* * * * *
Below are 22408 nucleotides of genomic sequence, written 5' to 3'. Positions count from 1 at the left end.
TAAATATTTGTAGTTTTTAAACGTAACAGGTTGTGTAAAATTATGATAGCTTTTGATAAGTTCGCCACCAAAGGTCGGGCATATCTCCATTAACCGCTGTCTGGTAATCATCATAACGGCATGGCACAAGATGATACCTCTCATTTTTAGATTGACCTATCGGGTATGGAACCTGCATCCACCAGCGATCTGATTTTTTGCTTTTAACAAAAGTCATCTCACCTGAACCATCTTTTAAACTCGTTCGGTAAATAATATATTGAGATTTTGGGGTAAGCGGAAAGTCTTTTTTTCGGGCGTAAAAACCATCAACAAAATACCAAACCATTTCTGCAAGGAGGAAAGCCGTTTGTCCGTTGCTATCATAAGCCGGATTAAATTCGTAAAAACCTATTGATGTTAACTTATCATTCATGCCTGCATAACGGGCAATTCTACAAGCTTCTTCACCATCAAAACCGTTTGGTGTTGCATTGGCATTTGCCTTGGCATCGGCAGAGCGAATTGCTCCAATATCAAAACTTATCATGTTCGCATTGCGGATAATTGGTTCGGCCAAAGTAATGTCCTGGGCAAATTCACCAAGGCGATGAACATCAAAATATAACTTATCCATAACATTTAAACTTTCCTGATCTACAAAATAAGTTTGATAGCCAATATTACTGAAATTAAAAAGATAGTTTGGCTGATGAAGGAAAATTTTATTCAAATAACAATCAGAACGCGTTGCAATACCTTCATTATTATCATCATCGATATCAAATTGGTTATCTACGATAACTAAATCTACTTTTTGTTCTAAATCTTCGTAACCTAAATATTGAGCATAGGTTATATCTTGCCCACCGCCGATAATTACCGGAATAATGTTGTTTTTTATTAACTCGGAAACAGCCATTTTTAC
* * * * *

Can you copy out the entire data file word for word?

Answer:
Below are 22408 nucleotides of genomic sequence, written 5' to 3'. Positions count from 1 at the left end.
TAAATATTTGTAGTTTTTAAACGTAACAGGTTGTGTAAAATTATGATAGCTTTTGATAAGTTCGCCACCAAAGGTCGGGCATATCTCCATTAACCGCTGTCTGGTAATCATCATAACGGCATGGCACAAGATGATACCTCTCATTTTTAGATTGACCTATCGGGTATGGAACCTGCATCCACCAGCGATCTGATTTTTTGCTTTTAACAAAAGTCATCTCACCTGAACCATCTTTTAAACTCGTTCGGTAAATAATATATTGAGATTTTGGGGTAAGCGGAAAGTCTTTTTTTCGGGCGTAAAAACCATCAACAAAATACCAAACCATTTCTGCAAGGAGGAAAGCCGTTTGTCCGTTGCTATCATAAGCCGGATTAAATTCGTAAAAACCTATTGATGTTAACTTATCATTCATGCCTGCATAACGGGCAATTCTACAAGCTTCTTCACCATCAAAACCGTTTGGTGTTGCATTGGCATTTGCCTTGGCATCGGCAGAGCGAATTGCTCCAATATCAAAACTTATCATGTTCGCATTGCGGATAATTGGTTCGGCCAAAGTAATGTCCTGGGCAAATTCACCAAGGCGATGAACATCAAAATATAACTTATCCATAACATTTAAACTTTCCTGATCTACAAAATAAGTTTGATAGCCAATATTACTGAAATTAAAAAGATAGTTTGGCTGATGAAGGAAAATTTTATTCAAATAACAATCAGAACGCGTTGCAATACCTTCATTATTATCATCATCGATATCAAATTGGTTATCTACGATAACTAAATCTACTTTTTGTTCTAAATCTTCGTAACCTAAATATTGAGCATAGGTTATATCTTGCCCACCGCCGATAATTACCGGAATAATGTTGTTTTTTATTAACTCGGAAACAGCCATTTTTAC